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The following column has been rated PG (Preaching Galore).
I didn't see Natural Born Killers, but I heard the soundtrack. Even without the visual images, I felt like I'd been worked over with a sledgehammer: screaming music, gunshots, curses. I admit to having had little desire to see the film even before being blindsided by the soundtrack; now you couldn't pay me to see it.
Lots of people did, though. Some even thought it was one of the best movies they'd ever seen. I do not doubt that there was loads of artistic merit packed in with the violence. Oliver Stone is a very talented man.
Still, I wonder if we're not reaching a time when artistic skill must be matched with a minimum dose of responsibility. We live in a very violent society, one in which every passing day seems to bring a new atrocity, previously unthinkable.
As if eleven year-olds being killed weren't bad enough, now we have eleven-year olds doing the killing. Stone's movie, intended as a satire on that culture of violence, has quickly become part of that culture. As a Newsweek reviewer, put it, "Stone hasn't figured out how to make a movie about the estheticizing of violence without fetishizing it himself."
But what is the harm? It's just good clean fun, right? Wrong. Movies like Stone's latest take away part of our capacity to be shocked. They flood the viewer with the most graphic scenes possible, and nothing is left to the imagination. You walk out less able to muster up horror at the world around you. We need that ability, and badly.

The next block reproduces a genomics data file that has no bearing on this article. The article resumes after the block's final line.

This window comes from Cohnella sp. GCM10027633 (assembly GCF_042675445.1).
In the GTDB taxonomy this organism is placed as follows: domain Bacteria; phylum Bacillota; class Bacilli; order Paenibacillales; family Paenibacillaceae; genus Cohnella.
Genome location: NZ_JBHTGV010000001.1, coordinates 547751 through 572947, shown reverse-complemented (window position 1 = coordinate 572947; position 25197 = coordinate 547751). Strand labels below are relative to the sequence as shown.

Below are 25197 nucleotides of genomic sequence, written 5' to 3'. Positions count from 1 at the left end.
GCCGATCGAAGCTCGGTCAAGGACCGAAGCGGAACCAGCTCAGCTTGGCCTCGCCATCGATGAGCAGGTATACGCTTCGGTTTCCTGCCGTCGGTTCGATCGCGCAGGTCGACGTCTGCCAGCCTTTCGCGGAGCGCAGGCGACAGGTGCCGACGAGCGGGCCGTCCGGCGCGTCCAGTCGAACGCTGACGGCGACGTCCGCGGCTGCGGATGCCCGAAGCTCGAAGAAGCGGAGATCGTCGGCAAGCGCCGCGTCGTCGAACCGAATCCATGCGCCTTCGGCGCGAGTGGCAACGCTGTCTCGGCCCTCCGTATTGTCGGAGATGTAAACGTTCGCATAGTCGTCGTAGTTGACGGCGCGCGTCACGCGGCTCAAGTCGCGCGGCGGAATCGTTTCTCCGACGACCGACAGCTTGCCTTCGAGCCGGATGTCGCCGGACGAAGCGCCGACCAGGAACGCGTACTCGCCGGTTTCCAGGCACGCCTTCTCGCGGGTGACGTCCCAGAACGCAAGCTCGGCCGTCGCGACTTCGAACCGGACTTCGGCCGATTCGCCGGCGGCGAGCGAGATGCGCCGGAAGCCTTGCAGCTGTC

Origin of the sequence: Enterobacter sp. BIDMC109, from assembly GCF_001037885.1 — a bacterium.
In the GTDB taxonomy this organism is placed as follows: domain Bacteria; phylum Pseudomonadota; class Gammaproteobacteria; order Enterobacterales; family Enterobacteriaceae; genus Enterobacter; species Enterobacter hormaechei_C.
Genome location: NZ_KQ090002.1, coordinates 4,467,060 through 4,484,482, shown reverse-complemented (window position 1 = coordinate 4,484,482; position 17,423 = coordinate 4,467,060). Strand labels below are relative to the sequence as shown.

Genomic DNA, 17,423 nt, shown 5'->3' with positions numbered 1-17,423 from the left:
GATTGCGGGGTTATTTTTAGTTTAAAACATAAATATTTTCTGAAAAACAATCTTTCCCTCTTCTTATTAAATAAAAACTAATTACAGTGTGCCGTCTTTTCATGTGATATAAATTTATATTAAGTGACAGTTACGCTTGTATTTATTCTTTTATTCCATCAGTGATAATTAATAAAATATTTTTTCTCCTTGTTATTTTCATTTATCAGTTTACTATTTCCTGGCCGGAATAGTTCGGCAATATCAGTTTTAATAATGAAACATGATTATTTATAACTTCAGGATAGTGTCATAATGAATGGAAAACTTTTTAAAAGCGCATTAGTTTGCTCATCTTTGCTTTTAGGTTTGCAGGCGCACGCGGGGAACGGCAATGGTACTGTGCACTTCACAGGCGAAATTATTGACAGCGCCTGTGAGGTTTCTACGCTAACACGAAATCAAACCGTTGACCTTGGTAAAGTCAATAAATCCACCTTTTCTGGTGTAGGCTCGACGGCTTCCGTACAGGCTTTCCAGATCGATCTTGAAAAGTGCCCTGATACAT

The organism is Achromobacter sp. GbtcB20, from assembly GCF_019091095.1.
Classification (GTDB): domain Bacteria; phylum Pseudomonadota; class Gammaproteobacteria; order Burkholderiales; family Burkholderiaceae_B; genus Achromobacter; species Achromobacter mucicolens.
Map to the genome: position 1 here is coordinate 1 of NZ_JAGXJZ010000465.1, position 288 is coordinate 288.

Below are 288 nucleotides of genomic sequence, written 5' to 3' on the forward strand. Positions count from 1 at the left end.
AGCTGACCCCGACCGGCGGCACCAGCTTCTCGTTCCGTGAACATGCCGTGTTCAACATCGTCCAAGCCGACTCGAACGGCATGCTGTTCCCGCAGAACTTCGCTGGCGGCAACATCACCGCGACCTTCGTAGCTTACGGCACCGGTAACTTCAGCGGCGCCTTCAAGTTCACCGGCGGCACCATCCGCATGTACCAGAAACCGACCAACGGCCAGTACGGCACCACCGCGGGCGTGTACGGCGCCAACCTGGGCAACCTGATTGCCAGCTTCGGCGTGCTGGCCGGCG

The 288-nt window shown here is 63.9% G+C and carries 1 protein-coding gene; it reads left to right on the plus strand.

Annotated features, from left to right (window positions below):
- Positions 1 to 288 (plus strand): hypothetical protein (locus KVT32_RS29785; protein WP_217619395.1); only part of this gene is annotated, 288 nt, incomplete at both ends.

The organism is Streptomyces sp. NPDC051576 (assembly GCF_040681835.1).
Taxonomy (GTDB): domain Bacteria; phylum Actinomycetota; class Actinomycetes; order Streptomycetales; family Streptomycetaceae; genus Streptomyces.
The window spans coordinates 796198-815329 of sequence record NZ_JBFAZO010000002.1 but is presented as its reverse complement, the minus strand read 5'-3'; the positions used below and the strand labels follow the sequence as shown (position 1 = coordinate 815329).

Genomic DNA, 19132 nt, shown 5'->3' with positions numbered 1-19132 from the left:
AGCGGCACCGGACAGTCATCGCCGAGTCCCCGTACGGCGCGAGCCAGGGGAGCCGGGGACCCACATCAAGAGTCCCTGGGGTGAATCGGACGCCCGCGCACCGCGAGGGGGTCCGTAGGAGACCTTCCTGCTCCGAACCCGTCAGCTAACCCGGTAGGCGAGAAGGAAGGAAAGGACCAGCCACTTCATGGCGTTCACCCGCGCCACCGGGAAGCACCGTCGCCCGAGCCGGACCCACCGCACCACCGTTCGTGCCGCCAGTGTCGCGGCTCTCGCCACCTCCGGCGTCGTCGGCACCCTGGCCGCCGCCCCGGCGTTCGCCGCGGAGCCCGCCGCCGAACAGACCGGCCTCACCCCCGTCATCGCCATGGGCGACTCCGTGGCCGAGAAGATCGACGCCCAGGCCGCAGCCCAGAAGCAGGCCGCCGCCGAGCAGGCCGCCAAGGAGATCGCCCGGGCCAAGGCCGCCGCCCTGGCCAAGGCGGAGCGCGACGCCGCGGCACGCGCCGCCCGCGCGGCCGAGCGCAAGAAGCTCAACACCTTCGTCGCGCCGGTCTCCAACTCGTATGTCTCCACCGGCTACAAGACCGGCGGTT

Study after study has shown the desensitizing effect that visual violence has. It came home to me in a different way. Watching the news with my dad, a bloody scene accompanied a story on Rwanda. Out of the corner of my eye I saw him cringe.
Now as you may guess, I have seen less than the normal ration of today's violent movies, but I've seen enough. To me the television scene was tame in comparison, to my father (who has seen none of the violence-packed movies) it was gruesome. He retains the capacity to be shocked; I've lost some of mine.
It is that outrage at violence that will be a catalyst for any real change in this country. All the tough words of politicians aside, government can't do everything about the violent nature of society. The country needs shocked and outraged citizens.
There is little sense raging at Oliver Stone and his gore-splattered cohorts in Hollywood. They, for all their pretense, are business-people first. As long as we sop up the violence, they'll dish it out.
Natural Born Killers would have been unacceptable thirty years ago. You don't have to be romantic for the fifties to wonder whether that's really progress.
Sentiments like this generally fall on deaf ears in our generation, and especially here at Harvard. There is a laissez-faire attitude about national culture. It is something that happens, in this view, not something to be changed.
Then there are another breed, the armchair nihilists. They like their mayhem packaged in movies and VCR tapes. They watch them, Nietzsche on their bookshelves, secure from the effects of a culture of violence.
So when the next kill-fest arrives at area theatres (it won't be long. I'm sure), think twice before shelling out your eight bucks. We are not "natural born killers," and we're not naturally apathetic about violence--it takes training. Do you really want that training?
David L. Bosco's column appears on alternate Wednesdays.
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